Heart rate when using poles

  • Creator
  • #76149

    Hello everyone,

    I have noticed that when I use poles, my heart rate is about 10 to 15 beats per minute higher than when I don’t use them, even when I feel like I am putting in the same effort. I am currently trying to train in my base endurance zone (zones 1 and 2), and I’m not sure whether to rely on my heart rate or my perceived effort. The issue is that my perceived effort remains the same whether I use poles or not, while my heart rate tends to increase when I use them. When I use poles, I experience way less leg fatigue, despite having a higher heart rate. I have done a lot of zone 1 and zone 2 training, and I’m really familiar with how I feel / how I breathe when below Z3.

    I believe that the slightly higher heart rate when using poles may be due to increased oxygen demand in the upper body, which is added to the demand from the lower body (legs). If we assume that the upper body is “using” an additional 15 beats per minute, can we assume that the lower body is using the heart rate minus 15 beats (which would give me the zone I’m in) ?

    Recently, I ran a race with a significant amount of elevation gain and aimed for a 3-hour finish time, which I managed to achieve. However, I noticed that when using the poles, my heart rate was above my lactate threshold throughout those sections, even sometimes in zone 5. I would have lasted that long if I was really in those zones. This made me think that relying on my heart rate when using poles might not be the best approach, and that I should focus on my perceived effort instead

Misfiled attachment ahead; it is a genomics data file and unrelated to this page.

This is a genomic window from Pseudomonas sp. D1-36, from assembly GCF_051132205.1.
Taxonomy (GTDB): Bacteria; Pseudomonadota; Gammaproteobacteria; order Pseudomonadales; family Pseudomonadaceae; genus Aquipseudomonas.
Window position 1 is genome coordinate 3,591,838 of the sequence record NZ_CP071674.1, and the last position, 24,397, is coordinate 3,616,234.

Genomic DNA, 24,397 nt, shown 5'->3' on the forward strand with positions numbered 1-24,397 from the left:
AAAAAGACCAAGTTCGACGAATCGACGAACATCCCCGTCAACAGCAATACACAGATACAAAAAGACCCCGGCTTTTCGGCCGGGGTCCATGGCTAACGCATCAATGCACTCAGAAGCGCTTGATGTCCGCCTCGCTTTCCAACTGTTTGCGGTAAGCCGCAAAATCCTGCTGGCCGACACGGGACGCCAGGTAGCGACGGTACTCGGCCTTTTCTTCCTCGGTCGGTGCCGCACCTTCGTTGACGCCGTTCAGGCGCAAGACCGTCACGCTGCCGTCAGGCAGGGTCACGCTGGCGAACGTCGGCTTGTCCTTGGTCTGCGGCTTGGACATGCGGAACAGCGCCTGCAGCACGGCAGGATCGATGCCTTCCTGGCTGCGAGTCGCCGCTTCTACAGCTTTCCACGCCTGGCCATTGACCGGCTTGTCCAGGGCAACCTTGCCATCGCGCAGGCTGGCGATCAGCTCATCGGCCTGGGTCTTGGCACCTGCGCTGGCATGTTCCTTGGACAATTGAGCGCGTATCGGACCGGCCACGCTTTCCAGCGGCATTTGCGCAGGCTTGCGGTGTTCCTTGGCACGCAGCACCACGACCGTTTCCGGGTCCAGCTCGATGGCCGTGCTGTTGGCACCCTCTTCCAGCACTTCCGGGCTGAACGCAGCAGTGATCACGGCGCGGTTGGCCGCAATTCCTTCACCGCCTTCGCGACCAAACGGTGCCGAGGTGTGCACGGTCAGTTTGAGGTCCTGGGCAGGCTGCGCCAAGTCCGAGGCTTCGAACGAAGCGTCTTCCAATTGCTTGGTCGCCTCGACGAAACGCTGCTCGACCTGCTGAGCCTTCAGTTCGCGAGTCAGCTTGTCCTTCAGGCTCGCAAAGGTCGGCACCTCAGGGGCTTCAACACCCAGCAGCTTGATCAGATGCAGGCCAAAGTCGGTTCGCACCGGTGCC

Has anyone else experienced this ? What do you suggest I do to ensure that I am training in the right heart rate zones ? Should I trust my heart rate monitor or go by how I feel ? I would love to hear your thoughts and experiences.

    Thank you in advance for your help and insights!
    Have a good day.

Posted In: Mountain Running

  • Participant
    Dada on #76164

    My two cents:

    1. Sometimes these higher HRs are temporary at the beginning of the new training (e.g., start of the skimo season). It reverts back to familiar levels after 2-3 trainings

    2. What you said about upper body involvement plus different sports have different thresholds.

    So retest your AeT with poles and then apply the different AeTs for the specific sport.


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